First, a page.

You can easily find the serial number, case style and production number on the exterior of the back of the case on a Paneri. However, one number you may need, the PAM code (similar to model number or reference number), are only found on the paperwork.
Requiring removal of the case back to find them, the reference number and case number are found on the interior of the case back. The movement number can also be found engraved directly onto the movement itself.
Unlike most luxury watches, Rolex engraves its numbers on the exterior of the watch, but it typically requires the removal of the bracelet in order to find them. The reference number can be found on the 12 o’clock side of the case in between the lugs.
On the opposite side, at the 6 o’clock position, you’ll find the serial number—if your watch was made prior to 2005. For models newer than this, the serial number should be found on in the space between the crystal and the dial (rehaut), still on the side of the 6 o’clock position. You’ll likely need to engage the help of a jeweler or watchmaker to avoid causing any damage to the watch while accessing these numbers.
Easily found, the TAG Heuer reference number and serial number can be located on the exterior of the case back. The reference number typically begins with a letter while the serial number should be only digits.
Step 3: Do Your Homework
Once you’ve gathered the pieces and information you need from the timepiece, you can make a general assessment of its value. In order to find out the fair market value of your luxury watch, you’ll need to perform a bit of research. You’ll aim to find out as much of the watch’s history as possible, as well as assessing its current condition.
Your Watch's Value
Educating yourself on what your watch might be worth is critical in allowing you to know what to expect in price. A short time spent on an internet search should bring you a general idea of recent sale listings for watches similar to yours. Of course, the rarer the watch, the less likely you’ll be able to find other listings like it.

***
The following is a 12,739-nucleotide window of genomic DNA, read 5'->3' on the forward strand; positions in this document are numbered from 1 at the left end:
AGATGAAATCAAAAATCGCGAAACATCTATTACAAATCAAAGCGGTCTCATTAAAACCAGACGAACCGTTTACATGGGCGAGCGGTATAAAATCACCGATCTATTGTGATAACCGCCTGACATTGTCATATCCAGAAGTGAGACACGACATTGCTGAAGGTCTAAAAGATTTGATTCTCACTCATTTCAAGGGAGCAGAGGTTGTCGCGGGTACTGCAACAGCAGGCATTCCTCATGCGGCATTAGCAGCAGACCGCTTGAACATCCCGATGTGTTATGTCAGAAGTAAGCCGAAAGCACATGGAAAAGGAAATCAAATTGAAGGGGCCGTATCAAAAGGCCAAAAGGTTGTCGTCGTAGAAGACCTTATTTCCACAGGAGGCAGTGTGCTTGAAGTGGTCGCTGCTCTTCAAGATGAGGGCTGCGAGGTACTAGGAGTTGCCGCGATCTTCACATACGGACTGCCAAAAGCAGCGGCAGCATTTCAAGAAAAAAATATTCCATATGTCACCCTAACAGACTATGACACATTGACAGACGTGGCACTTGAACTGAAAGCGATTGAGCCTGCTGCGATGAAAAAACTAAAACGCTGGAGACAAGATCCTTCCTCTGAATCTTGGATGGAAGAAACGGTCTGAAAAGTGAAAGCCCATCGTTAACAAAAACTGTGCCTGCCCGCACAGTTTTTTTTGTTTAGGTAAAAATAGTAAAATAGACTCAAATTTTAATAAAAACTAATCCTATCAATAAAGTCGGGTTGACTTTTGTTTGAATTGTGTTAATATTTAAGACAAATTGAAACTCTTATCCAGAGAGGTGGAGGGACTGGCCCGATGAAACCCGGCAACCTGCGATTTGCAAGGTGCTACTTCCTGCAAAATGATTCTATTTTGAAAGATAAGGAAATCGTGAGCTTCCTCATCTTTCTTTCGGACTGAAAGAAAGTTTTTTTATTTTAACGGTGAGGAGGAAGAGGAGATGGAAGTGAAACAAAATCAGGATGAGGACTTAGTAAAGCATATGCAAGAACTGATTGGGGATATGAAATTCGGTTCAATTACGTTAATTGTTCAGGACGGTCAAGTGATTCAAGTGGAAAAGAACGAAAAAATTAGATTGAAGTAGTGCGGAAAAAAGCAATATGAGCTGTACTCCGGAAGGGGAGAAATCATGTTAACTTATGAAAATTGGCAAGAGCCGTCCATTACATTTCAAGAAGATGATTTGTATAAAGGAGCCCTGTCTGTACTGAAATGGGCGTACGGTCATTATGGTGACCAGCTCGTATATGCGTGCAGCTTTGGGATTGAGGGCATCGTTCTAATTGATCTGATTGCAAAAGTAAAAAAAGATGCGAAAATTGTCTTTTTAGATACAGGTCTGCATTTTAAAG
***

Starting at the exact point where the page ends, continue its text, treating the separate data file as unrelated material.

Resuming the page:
While looking at the sales of similar watches online will give you a ballpark figure, you should be aware that this will not be the amount you can expect to gain from your watch. These list prices typically include shipping costs, consignment commissions, service fees or other margins that will cut into the final amount received by the seller.
Even when comparing watches of exact makes and models, no two pre-owned watches are exactly the same. Certain factors should be considered when comparing other luxury watch listings with your own:
- Condition: Scratches on the metal or crystal, cracks and other visible damage will impact the value of your watch. Is the leather on the band in good shape? Has the bracelet been stretched out? The physical condition of the watch significantly impacts its value.
- Functionality: In addition, the working condition of the watch will play a critical part. Does it keep time well? Does the watch need a new battery? Has it been serviced properly, by a certified jeweler or watch shop?